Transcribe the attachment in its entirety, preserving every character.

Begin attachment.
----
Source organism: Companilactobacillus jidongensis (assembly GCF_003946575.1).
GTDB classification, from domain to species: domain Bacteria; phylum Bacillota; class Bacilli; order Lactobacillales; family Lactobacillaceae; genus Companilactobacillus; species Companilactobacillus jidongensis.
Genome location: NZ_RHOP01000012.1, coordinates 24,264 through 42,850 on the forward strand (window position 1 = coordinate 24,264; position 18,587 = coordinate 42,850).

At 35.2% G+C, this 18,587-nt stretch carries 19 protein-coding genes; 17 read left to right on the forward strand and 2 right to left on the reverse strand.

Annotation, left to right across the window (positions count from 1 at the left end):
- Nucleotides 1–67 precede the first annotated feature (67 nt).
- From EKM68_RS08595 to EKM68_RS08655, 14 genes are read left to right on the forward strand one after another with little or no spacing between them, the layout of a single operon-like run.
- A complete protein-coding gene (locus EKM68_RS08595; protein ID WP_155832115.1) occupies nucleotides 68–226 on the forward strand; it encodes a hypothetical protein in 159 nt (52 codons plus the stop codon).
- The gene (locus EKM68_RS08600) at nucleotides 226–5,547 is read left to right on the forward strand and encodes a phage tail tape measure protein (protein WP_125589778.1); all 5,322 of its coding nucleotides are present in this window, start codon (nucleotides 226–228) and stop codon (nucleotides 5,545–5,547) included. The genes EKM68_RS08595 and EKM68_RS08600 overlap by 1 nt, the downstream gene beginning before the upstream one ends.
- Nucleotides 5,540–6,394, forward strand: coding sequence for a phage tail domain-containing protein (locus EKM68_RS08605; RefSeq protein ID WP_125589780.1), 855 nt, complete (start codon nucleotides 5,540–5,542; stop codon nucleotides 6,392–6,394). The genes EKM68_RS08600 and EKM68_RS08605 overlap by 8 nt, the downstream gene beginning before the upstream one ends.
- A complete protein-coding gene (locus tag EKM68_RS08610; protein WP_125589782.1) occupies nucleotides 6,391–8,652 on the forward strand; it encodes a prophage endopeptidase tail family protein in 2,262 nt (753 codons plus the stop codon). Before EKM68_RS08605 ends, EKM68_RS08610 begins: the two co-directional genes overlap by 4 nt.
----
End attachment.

Source organism: Companilactobacillus jidongensis (assembly GCF_003946575.1).
GTDB classification, from domain to species: domain Bacteria; phylum Bacillota; class Bacilli; order Lactobacillales; family Lactobacillaceae; genus Companilactobacillus; species Companilactobacillus jidongensis.
Genome location: NZ_RHOP01000012.1, coordinates 24,264 through 42,850 on the forward strand (window position 1 = coordinate 24,264; position 18,587 = coordinate 42,850).

At 35.2% G+C, this 18,587-nt stretch carries 19 protein-coding genes; 17 read left to right on the forward strand and 2 right to left on the reverse strand.

Annotation, left to right across the window (positions count from 1 at the left end):
- Nucleotides 1–67 precede the first annotated feature (67 nt).
- From EKM68_RS08595 to EKM68_RS08655, 14 genes are read left to right on the forward strand one after another with little or no spacing between them, the layout of a single operon-like run.
- A complete protein-coding gene (locus EKM68_RS08595; protein ID WP_155832115.1) occupies nucleotides 68–226 on the forward strand; it encodes a hypothetical protein in 159 nt (52 codons plus the stop codon).
- The gene (locus EKM68_RS08600) at nucleotides 226–5,547 is read left to right on the forward strand and encodes a phage tail tape measure protein (protein WP_125589778.1); all 5,322 of its coding nucleotides are present in this window, start codon (nucleotides 226–228) and stop codon (nucleotides 5,545–5,547) included. The genes EKM68_RS08595 and EKM68_RS08600 overlap by 1 nt, the downstream gene beginning before the upstream one ends.
- Nucleotides 5,540–6,394, forward strand: coding sequence for a phage tail domain-containing protein (locus EKM68_RS08605; RefSeq protein ID WP_125589780.1), 855 nt, complete (start codon nucleotides 5,540–5,542; stop codon nucleotides 6,392–6,394). The genes EKM68_RS08600 and EKM68_RS08605 overlap by 8 nt, the downstream gene beginning before the upstream one ends.
- A complete protein-coding gene (locus tag EKM68_RS08610; protein WP_125589782.1) occupies nucleotides 6,391–8,652 on the forward strand; it encodes a prophage endopeptidase tail family protein in 2,262 nt (753 codons plus the stop codon). Before EKM68_RS08605 ends, EKM68_RS08610 begins: the two co-directional genes overlap by 4 nt.